Advice and explanations about dementia testing, diagnosis, medical practitioners and medications.

Take Baycrest’s new online test

Take Baycrest’s new online test


Doreen Stewart would seem like the model of healthy aging: the 73-year-old walks around the golf course, is cheerfully articulate and obtained a university science degree — after retiring as a nurse.

But in an era when the spectre of Alzheimer’s hovers above older people like a neurological Damocles sword, the Calgary resident could not help but wonder just how sharp her faculties were.

“I’m in the over-70 group, and I think we all have questions about the stress of aging,” said Ms. Stewart. “We certainly hear a lot about dementia.”

In response, she took a new, online memory test that was officially launched Tuesday, May 27, by Toronto’s respected Baycrest Health Sciences. It comprises a series of exercises — such as matching names to faces and recalling the location of hidden shapes — and an almost instant score at the end.

There is no shortage of purported dementia tests available on the Internet — one expert calls it an “industry,” while another discovered that most are rather unreliable.

There is no shortage of purported dementia tests available on the Internet — one expert calls it an “industry,” while another discovered that most are rather unreliable.

The Baycrest brain “thermometer” aims to set itself apart as a tool created by scientists and rigorously tested in a study of 400 older people. While it could result in early detection of problems, the neuroscience centre hopes the exam will also reassure many people that their memory lapses are nothing to fret about.

“The large majority of people who take the test are going to have a normal score,” said Angela Troyer, a neuropsychologist and leader of the project. “Even though we hear a lot about Alzheimer’s disease, not everybody gets it, not even half the people get it.”

Baycrest and Cogniciti Inc., the company it co-founded to market brain-health products, have reason to believe the test — available at — could be a hit. An online quiz developed by another scientific group — at Ohio State University — proved so popular after launching in January, its web site crashed.

While Ohio State’s pen-and-paper exam requires patients to take their results to a doctor to assess, though, Baycrest’s spits out a score indicating where the user ranks among people of the same age — between 50 and 79 — and education level.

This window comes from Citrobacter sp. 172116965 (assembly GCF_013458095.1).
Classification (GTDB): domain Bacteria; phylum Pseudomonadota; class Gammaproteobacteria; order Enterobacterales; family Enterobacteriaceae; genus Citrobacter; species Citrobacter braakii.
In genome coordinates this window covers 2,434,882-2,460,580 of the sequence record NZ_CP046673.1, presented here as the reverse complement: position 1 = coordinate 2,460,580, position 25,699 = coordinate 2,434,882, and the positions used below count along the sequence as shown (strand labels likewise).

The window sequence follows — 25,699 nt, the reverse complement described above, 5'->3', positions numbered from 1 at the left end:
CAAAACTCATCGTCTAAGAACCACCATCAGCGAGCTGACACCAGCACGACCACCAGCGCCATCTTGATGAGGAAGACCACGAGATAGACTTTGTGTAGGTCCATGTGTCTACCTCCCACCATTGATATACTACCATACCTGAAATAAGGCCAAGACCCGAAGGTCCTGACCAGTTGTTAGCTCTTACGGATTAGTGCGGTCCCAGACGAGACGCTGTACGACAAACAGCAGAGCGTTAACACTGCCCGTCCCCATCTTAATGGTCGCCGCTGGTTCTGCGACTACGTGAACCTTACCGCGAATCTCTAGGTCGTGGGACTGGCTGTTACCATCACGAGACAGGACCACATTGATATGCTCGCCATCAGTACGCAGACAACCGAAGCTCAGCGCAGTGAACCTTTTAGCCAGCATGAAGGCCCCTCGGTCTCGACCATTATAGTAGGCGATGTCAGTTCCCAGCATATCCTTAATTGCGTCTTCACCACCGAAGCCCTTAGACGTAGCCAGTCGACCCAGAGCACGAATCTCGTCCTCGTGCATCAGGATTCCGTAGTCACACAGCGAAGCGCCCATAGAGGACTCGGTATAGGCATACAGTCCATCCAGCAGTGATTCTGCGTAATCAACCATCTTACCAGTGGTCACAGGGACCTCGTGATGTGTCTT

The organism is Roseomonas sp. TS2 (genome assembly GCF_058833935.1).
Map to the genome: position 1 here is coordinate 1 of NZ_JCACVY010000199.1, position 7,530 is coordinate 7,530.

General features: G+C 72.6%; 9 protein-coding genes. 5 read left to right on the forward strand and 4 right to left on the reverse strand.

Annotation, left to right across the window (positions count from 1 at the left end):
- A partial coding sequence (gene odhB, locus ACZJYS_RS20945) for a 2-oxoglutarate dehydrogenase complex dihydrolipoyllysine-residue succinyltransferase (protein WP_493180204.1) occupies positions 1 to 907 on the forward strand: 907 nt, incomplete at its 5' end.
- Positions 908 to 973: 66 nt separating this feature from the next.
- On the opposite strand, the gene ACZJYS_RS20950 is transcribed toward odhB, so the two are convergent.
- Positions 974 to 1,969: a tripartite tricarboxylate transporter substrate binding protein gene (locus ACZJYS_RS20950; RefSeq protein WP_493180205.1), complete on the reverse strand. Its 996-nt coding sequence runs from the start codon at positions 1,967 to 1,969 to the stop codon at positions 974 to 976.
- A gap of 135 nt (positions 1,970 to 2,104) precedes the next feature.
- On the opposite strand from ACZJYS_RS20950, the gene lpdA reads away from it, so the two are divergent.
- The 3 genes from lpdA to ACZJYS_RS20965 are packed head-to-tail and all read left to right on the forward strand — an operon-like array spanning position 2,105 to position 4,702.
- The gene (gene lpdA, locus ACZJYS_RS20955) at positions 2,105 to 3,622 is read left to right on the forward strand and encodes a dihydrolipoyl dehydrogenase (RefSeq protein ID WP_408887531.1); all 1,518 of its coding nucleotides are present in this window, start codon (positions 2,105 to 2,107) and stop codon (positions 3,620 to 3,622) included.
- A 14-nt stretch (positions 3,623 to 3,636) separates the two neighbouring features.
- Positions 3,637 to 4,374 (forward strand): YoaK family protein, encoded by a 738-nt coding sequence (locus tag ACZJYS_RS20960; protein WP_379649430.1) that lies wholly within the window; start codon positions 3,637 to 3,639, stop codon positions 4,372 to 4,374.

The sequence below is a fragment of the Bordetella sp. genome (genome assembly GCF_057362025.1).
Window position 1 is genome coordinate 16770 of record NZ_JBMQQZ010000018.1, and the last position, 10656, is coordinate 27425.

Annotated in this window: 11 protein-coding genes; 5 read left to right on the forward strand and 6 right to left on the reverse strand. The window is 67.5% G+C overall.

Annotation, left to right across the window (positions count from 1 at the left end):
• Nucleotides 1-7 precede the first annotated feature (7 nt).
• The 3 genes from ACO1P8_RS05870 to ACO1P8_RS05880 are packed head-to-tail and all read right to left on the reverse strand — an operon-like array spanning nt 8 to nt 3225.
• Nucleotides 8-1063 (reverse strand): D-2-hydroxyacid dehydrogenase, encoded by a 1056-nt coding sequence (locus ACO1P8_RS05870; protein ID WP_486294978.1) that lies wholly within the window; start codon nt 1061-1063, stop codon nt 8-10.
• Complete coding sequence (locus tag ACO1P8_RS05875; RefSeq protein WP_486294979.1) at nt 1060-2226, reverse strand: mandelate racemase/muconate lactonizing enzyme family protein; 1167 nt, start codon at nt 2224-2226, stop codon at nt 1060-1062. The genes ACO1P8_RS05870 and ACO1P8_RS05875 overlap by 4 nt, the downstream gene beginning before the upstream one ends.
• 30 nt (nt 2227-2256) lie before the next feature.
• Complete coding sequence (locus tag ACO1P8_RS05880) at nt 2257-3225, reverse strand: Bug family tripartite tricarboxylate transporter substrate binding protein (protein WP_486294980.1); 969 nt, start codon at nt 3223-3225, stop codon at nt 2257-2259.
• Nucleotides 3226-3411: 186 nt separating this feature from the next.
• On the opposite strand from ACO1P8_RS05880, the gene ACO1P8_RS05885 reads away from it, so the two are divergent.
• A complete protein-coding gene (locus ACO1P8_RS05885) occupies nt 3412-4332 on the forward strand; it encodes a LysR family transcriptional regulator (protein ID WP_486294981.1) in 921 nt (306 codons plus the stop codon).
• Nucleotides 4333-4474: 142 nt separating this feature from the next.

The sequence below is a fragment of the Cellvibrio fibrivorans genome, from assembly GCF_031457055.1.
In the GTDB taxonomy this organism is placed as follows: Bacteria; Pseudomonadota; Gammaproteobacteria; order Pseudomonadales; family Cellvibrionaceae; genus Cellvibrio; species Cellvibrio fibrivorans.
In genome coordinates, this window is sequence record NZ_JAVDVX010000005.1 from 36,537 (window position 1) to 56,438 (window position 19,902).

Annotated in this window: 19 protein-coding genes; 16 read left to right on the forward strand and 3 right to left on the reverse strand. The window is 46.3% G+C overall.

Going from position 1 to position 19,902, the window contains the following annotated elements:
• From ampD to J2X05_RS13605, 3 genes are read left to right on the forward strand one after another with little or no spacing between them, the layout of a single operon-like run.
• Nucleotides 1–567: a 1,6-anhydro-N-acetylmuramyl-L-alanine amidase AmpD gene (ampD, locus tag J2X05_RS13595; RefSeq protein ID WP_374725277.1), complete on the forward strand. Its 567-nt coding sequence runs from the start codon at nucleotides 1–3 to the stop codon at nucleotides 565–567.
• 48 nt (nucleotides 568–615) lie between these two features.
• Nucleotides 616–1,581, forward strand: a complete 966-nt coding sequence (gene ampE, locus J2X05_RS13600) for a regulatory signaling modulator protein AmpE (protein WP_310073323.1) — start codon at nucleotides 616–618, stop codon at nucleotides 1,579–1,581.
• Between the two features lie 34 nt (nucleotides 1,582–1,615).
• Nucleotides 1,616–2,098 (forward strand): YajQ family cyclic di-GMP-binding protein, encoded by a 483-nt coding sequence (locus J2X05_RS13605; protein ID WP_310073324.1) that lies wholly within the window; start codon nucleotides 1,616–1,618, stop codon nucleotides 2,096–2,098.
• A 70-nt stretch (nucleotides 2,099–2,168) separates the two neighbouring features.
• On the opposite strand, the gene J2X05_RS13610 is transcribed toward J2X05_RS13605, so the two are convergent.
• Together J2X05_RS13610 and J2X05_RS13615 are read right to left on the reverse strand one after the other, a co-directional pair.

Meanwhile, the Web is replete with exams of less-reputable origin that also advertise a quick measure of cognitive soundness. A University of British Columbia study last year looked at 16 tests and rated 12 as scientifically invalid, and all as ethically lacking.

“It’s an industry now, producing tests for memory,” said Dr. Larry Chambers, medical advisor for the Alzheimer’s Society of Canada.

The Baycrest entry seems to be well-designed, but even one that is scientifically rigorous and deals with ethical issues like confidentiality could be problematic, warned Julie Robillard, the post-doctoral fellow at UBC’s National Core for Neuroethics who headed the research on Internet tests.

As well as potentially causing anxiety or generating inappropriate demand for health care services, even well-crafted quizzes sit in a confusing pool of less-valid ones, said Ms. Robillard.

“Then it becomes the job of the older adult or whoever to distinguish which is the good test. And that is a very difficult thing to do.”

Baycrest stresses that its test is not a diagnosis, only a measurement of possible problems that could be an early sign of dementia – or simply fallout from anxiety, depression or lack of sleep. Those who score in the problem range are urged to take their results to a physician.

Some experts say it could prove quite valuable.

A week rarely goes by without someone showing up at Sid Feldman’s office wondering whether he or she might be developing dementia. “It’s very, very common in our era that people do worry about their memories,” said Dr. Feldman, a family physician at Baycrest.

The test could save the worried a trip to their physician, and ensure those who need help get it, he said.

On the other hand, what is the value, exactly, of learning early on that dreaded Alzheimer’s is in the offing, given that drugs now available do relatively little to curb its progress?

Doctors say timely diagnosis can give patients a chance to boost their brain health with better diet and lifestyle, and, perhaps more importantly, prepare for what is to come while they are still mentally capable.

“When you’re diagnosed with dementia, it’s a devastating event,” said Dr. Chambers. “The more you can be helped through that process, the better.”

And some patients may be suffering from an early condition — mild cognitive impairment (MCI) — that sometimes is the result of conditions more treatable than Alzheimer’s, said Dr. Roger Wong, a geriatrician at UBC. A test that ensured an MCI sufferer received prompt therapy for diabetes or hypertension, for instance, might prevent a stroke that could further damage the brain, he said.

It appears Ms. Stewart, at least, has little to worry about. She has taken the test twice now and both times scored in the top third for her age and education.

“It’s a little scary to do it; you want to know how you compare,” said Ms. Stewart. “[But] if it says you’re normal, that’s probably quite rewarding to you.”

Permission to reprint from Postmedia

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